“If you’re going to kill somebody, do it simply,” says Johnnie Aysgarth.
Alfred Hitchcock’s 1940 Best Picture Oscar winner Rebecca was the first film he directed in the U.S. after having spent over 15 years making films in the U.K. The following year brought two new Hitchcock films: first was a marriage comedy called Mr. and Mrs. Smith, and then the second one, Suspicion, would reteam him with Joan Fontaine, his leading lady from Rebecca, and mark the first of four fruitful collaborations with Cary Grant. I got a chance to see Hitchcock’s Suspicion on the big screen at the Museum of the Moving Image in New York City 12 years ago as part of a Cary Grant retrospective with each weekend highlighting a different director collaboration (Howard Hawks, George Cukor, Leo McCarey, Stanley Donen, and Hitchcock), and it was a suspenseful picture that I enjoyed very much. This review of Suspicion is my entry in the Film Noir Blogathon hosted by The Midnite Drive-In.
1941’s Suspicion follows a young heiress who marries a charming gentleman but, after a number of bizarre events, soon becomes convinced that he might be planning to kill her. Hitchcock brought together a terrific cast that included Grant (as Johnnie Aysgarth), Fontaine (as Lina McLaidlaw), Cedric Hardwicke (as General McLaidlaw), Nigel Bruce (as Beaky), May Whitty (as Martha McLaidlaw), Isabel Jeans (as Mrs. Newsham), Heather Angel (as Ethel), Auriol Lee (as Isobel Sedbusk), Reginald Sheffield (as Reggie Wetherby), and Leo G. Carroll (as Captain Melbeck). Grant brings enough charm and shadiness as Johnnie, who may or may not be a killer. Best Actress Oscar winner Fontaine is timid, paranoid, and distrustful as Lina, who believes her husband might be a killer. Bruce is a delight as Johnnie’s old friend Beaky, who acts as comic relief and accidentally feeds Lina’s paranoia.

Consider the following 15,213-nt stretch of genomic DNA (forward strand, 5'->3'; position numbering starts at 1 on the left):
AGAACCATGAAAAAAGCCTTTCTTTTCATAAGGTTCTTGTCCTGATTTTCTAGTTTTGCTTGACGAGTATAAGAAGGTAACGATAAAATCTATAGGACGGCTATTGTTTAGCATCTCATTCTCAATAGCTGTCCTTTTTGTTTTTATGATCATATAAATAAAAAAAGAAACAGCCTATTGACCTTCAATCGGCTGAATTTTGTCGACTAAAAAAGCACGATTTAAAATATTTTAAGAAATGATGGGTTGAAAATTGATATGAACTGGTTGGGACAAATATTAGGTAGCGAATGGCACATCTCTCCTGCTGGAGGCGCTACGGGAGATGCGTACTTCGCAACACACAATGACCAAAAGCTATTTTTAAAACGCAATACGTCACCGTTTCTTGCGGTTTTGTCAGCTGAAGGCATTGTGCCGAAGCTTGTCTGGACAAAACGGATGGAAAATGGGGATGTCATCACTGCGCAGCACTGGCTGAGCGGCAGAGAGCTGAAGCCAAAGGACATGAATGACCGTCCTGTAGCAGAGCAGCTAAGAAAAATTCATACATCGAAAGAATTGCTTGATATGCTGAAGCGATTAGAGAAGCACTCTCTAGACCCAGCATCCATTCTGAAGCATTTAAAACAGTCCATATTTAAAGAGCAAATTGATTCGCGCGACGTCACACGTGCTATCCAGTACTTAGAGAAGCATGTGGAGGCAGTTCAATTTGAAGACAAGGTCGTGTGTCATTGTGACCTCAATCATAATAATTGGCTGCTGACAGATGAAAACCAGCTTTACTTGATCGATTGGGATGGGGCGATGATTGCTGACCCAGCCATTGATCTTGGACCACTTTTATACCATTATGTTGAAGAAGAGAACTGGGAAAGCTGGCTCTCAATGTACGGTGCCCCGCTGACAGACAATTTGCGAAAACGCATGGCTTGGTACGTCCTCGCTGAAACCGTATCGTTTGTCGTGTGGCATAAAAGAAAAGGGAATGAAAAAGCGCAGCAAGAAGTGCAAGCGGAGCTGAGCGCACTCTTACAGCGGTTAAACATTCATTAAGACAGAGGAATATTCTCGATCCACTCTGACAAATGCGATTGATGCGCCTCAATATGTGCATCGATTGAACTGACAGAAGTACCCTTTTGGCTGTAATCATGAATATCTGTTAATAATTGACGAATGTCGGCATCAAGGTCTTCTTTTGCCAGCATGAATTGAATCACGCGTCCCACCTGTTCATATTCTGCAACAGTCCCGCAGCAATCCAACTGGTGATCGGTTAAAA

The screenplay by Samson Raphaelson, Joan Harrison, and Alma Reville adapts Anthony Berkeley’s 1932 novel Before the Fact (a crime novel that tells its story from the perspective of the victim), lightening the tone of the dark novel while making several changes (the changing of the book’s ending may have been studio-mandated, but the new ending still works). Despite all the changes, Hitchcock’s style still flourishes through (my favorite sequence is Grant bringing up the illuminated glass of milk). It also successfully transitions from light romance to psychological thriller. Harry Stradling’s black-and-white cinematography reflects the tone of the film, mixing the lightness with a nourish look. William Hamilton’s editing moves the film at a suspenseful pace that slowly builds towards its surprising climax. Franz Waxman delivers an Oscar-nominated score that emphasizes romance and dramatic tension. Hitchcock’s Best Picture Oscar nominee Suspicion is another early film of his where a leading character may or may not be wrongfully accused or suspected of a crime, and it also holds the distinction of being the only Hitchcock film to feature an Oscar-winning performance (Fontaine).